Successful businesses find what they are good at and do it well. That's exactly what Converse has been doing since 1917 with the Chuck Taylor All-Star. It took the brand nearly 100 years, but it finally made a second edition of the sneaker, with the Chuck II last year. Now the footwear brand, which is under Nike's umbrella, is branching out to release an updated version of the the All-Star from 1920, dubbed the All-Star Modern.

The sneaker has a knitted upper and modern cushioning in the midsole, thanks to Nike's Lunar technology. But that's not all: They're also doing a collaboration with HTM on the sneakers to help launch the model, too. It's the first time Hiroshi Fujiwara, Tinker Hatfield, and Mark Parker have worked together on a sneaker outside of Nike.

The three sneakers from the HTM x Converse All-Star Modern collection.

The sneakers are set to launch on June 16, but, in the meantime, we had the opportunity to talk with Converse's Creative Director, Bryan Cioffi, about how the brand dug into its archives to make something new.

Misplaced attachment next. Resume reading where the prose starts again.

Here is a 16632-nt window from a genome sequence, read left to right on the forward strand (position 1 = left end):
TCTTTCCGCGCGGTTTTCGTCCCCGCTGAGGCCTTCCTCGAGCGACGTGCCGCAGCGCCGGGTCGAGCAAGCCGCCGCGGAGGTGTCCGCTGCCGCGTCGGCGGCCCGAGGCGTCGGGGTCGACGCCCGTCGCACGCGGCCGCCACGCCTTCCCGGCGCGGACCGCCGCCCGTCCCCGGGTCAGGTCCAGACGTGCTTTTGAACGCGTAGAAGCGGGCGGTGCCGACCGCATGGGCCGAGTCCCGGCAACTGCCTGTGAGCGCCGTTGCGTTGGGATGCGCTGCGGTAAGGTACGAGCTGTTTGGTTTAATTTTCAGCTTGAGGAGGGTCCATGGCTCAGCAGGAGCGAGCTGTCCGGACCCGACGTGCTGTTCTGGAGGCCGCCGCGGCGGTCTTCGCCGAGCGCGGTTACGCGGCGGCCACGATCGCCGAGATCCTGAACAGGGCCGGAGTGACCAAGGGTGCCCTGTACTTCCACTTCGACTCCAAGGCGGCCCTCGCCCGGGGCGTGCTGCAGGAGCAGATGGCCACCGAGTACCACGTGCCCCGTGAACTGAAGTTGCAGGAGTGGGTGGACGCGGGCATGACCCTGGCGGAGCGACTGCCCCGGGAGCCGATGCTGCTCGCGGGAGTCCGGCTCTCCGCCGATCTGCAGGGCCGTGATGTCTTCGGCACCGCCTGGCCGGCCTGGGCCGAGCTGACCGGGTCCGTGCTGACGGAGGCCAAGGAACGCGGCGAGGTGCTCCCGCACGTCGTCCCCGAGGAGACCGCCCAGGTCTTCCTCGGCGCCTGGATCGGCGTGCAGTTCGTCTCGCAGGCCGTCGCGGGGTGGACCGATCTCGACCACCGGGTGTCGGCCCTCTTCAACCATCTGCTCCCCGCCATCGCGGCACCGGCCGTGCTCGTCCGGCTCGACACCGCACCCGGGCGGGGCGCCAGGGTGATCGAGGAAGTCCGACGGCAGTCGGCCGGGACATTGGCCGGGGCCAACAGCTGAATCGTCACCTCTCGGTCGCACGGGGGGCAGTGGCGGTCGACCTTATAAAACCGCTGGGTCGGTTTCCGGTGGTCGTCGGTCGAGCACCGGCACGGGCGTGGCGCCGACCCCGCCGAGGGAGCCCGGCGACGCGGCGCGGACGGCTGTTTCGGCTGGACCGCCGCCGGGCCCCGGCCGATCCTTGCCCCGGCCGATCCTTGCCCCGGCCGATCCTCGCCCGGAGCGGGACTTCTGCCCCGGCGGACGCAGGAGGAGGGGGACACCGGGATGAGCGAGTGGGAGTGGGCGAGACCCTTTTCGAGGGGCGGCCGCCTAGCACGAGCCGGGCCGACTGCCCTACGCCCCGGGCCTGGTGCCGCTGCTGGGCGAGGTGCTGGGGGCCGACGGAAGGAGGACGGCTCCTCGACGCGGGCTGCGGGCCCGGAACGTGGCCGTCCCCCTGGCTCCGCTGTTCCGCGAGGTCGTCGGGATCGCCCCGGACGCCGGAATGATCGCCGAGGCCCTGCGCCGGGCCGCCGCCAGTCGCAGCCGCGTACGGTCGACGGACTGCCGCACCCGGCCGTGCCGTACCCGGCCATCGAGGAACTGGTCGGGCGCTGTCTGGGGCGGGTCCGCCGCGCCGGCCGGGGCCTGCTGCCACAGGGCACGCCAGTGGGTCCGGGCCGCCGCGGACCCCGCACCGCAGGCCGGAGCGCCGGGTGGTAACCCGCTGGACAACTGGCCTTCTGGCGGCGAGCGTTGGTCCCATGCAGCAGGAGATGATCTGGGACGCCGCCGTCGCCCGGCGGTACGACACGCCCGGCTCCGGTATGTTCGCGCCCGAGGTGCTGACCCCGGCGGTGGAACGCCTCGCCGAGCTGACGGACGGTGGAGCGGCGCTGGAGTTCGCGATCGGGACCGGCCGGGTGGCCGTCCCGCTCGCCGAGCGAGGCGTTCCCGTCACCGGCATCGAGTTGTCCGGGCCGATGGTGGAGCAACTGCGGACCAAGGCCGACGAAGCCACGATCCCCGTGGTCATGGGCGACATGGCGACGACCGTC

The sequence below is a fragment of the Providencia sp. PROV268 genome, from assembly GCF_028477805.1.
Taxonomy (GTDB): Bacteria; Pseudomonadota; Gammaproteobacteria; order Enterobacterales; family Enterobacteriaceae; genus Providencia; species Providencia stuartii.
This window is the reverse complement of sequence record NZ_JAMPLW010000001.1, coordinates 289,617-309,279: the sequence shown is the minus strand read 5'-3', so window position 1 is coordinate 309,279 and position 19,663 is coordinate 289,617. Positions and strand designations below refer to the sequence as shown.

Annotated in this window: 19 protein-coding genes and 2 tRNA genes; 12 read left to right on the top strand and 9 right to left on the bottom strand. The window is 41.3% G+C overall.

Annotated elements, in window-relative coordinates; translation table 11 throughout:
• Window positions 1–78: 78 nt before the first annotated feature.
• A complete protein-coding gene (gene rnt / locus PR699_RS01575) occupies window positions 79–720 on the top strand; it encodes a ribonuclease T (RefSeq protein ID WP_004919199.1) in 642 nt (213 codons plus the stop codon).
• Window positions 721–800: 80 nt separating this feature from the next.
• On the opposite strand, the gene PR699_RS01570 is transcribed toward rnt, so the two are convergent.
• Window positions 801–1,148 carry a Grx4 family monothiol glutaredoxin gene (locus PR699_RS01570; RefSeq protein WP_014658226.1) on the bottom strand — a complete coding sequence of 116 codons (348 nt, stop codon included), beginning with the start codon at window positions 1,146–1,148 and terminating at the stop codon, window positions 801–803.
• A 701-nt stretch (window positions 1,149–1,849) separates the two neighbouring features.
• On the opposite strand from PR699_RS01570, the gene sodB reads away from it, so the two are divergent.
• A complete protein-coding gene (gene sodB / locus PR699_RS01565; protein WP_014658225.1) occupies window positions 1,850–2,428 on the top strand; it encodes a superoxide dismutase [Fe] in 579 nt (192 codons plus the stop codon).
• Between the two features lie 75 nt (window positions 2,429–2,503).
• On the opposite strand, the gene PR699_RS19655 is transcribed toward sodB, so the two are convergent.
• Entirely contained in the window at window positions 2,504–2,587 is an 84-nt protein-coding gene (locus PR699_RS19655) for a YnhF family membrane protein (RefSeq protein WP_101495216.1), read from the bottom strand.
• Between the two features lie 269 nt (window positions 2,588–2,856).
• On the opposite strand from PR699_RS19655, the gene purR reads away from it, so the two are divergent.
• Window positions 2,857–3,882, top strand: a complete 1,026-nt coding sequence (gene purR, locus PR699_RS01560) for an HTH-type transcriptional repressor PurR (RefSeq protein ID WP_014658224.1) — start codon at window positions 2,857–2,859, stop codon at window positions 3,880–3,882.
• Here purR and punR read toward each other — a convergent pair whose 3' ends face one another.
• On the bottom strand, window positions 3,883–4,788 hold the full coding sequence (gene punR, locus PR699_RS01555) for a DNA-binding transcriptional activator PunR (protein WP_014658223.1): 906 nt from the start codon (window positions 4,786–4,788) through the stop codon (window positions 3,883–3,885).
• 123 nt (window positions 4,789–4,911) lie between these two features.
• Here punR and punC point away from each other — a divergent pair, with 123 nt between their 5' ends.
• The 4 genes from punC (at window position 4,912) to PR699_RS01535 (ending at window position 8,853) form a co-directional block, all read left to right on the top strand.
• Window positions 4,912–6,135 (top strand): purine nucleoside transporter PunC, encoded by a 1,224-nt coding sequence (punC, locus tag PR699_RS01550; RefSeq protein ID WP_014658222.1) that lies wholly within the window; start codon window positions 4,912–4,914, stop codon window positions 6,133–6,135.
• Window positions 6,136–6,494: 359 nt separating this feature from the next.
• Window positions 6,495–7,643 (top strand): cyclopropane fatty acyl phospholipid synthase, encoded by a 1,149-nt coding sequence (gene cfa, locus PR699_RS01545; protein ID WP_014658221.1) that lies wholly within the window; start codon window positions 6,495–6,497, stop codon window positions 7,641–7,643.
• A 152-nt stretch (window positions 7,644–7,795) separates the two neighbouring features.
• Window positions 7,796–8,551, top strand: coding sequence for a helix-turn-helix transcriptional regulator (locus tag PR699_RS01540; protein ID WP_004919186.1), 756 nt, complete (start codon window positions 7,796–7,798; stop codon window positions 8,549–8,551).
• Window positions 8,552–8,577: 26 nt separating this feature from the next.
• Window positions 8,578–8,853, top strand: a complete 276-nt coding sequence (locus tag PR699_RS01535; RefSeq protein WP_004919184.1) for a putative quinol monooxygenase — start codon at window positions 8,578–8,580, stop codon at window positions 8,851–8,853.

When did the idea come about to make this shoe?
It was about 18 months ago, around the same time the Chuck II project was finishing up. We did a deep dive in our archives for that project and saw the Chuck II come together. That was the first step in this journey we wanted to take. The concept of the “All-Star Modern” came out of a combination of the Chuck II and doing some real, deep research around the All-Star. We call it the “All-Star ‘20,” it’s the oldest one we have in the archive. The story and narrative came out of that.

Did you have an actual pair from 1920?
In our archive, we have a really amazing archivist, Sam Smallidge, who acquires all of the older stuff. We didn’t initially have them, but he acquired one of the older 1920 samples and learned how it was built. We had the sneaker in our hand, which made the story that much more rich. It really inspired us to dig a little deeper and come up with this modern take on it.

How did you decide which updates you wanted to make to the shoe?